For more than 200 years, Americans have tried to make sense of the present by looking to the past. In Democracy’s Muse, historian Andrew Burstein examines the many versions of Thomas Jefferson that politicians from the Great Depression to the present have used to explain modern American politics and culture. Jefferson is a fitting focus of this study, as, in Burstein’s estimation, “he is the one ‘founding father’ whose political sentiments reverberate loudest” throughout American history (p. ix). Burstein opens with several chapters exploring the myriad ways that Franklin D. Roosevelt, John F. Kennedy, Ronald Reagan, Bill Clinton, and others used Jefferson to support their political agendas. Burstein is less interested in making any particular argument about how Jefferson was used than he is in revealing the “several noticeable facelifts” that Jefferson “passively endured” (p. ix).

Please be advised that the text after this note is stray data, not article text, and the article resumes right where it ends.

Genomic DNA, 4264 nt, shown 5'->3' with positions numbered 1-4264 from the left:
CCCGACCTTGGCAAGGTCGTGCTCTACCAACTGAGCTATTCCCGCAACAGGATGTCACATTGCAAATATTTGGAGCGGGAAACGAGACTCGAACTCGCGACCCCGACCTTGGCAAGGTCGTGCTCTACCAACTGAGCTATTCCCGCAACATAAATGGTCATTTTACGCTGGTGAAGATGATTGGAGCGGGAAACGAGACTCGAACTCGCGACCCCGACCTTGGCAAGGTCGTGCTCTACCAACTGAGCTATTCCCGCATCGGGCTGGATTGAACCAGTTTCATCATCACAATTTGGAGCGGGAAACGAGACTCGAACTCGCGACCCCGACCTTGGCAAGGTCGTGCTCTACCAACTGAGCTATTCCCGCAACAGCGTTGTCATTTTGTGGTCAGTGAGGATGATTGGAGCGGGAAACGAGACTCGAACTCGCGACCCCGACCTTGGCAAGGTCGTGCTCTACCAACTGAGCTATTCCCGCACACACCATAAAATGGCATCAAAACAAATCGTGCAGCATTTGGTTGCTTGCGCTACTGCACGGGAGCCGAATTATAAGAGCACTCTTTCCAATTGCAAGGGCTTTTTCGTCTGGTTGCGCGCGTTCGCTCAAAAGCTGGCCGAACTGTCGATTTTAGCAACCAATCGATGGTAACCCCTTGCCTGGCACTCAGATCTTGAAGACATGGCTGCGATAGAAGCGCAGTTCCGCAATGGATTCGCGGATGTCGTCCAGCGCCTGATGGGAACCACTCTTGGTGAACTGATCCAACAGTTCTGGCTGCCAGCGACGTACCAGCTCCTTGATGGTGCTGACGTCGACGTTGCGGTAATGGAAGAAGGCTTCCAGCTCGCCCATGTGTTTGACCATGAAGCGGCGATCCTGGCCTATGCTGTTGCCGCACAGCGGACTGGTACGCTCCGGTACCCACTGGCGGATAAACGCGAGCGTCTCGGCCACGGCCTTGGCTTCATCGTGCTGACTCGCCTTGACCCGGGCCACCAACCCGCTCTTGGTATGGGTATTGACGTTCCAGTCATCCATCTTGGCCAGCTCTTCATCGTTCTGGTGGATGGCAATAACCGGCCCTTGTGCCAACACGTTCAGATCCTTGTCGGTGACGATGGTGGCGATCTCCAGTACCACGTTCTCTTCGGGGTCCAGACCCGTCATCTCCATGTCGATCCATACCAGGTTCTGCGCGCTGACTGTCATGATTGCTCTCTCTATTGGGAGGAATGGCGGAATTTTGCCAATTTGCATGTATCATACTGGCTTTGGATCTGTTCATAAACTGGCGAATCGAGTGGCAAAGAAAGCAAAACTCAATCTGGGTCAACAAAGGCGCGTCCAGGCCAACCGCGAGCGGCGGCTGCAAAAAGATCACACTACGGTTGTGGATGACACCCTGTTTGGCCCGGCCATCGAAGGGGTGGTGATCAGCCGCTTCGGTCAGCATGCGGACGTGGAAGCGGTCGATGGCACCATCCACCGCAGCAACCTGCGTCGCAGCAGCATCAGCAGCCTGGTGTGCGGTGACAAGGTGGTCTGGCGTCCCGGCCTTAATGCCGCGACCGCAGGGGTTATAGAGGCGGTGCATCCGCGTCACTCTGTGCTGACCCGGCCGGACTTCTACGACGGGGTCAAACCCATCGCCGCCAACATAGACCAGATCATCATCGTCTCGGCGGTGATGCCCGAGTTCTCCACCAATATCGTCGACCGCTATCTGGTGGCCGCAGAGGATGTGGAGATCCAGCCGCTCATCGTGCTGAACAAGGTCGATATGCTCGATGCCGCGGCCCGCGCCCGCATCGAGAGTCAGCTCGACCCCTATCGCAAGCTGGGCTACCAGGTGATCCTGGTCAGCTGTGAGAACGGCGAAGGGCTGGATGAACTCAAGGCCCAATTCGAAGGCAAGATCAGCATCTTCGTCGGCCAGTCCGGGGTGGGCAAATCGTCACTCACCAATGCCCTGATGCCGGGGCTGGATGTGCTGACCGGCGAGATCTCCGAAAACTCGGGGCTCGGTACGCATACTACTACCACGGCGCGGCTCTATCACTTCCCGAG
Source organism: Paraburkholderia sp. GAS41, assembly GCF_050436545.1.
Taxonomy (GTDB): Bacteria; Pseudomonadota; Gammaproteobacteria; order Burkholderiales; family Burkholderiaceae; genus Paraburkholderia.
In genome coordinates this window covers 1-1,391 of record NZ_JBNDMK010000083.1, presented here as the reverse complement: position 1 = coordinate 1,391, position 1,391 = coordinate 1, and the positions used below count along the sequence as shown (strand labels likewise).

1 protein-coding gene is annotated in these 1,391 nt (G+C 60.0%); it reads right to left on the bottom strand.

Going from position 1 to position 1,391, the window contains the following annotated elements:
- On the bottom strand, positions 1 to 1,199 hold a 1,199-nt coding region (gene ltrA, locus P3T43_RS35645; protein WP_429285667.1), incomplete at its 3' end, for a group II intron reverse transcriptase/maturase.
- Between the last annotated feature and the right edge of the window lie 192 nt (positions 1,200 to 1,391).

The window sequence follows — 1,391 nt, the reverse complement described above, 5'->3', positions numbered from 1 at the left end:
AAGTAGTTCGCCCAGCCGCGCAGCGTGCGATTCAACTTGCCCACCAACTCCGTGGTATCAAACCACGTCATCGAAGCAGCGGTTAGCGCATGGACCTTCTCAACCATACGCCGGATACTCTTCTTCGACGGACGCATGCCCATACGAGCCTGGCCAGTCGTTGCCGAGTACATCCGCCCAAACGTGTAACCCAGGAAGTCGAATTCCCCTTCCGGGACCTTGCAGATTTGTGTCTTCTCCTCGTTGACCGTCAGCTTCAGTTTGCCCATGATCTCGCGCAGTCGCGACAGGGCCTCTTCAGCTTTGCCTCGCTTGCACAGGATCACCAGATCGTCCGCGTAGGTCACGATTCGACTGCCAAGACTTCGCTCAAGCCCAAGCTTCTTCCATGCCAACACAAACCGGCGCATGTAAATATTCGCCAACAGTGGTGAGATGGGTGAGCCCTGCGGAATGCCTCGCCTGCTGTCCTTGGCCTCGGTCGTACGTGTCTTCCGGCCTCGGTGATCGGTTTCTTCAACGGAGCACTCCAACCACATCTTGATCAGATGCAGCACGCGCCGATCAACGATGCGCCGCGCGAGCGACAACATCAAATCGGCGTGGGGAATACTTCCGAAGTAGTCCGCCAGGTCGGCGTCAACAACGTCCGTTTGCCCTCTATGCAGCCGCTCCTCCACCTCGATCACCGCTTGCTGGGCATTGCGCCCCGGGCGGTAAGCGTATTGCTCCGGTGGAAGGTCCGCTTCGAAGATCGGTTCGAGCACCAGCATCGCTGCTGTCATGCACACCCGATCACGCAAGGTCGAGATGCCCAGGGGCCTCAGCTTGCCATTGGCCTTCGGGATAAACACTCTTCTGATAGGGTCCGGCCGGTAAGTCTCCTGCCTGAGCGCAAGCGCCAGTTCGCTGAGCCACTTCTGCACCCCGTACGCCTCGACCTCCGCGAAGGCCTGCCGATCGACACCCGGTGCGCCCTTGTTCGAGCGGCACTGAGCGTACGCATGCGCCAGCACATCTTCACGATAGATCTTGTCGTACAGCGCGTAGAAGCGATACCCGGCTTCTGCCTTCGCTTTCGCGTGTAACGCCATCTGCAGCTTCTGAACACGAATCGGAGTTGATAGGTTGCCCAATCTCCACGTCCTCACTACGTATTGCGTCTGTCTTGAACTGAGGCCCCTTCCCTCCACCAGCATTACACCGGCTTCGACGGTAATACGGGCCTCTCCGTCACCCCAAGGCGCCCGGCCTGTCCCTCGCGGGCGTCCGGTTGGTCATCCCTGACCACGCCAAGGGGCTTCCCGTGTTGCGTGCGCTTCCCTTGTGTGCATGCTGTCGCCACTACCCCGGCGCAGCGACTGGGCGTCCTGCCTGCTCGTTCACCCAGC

Some readers may wish for a stronger analytical framework, but this approach serves two important purposes. By eschewing a specific argument in favor of a more open-ended exploration, readers can better understand both the lens through which presidents asked Americans to view Jefferson and the historical context in which those presidents used Jefferson. The exploratory nature of the first half of Democracy&rsquo
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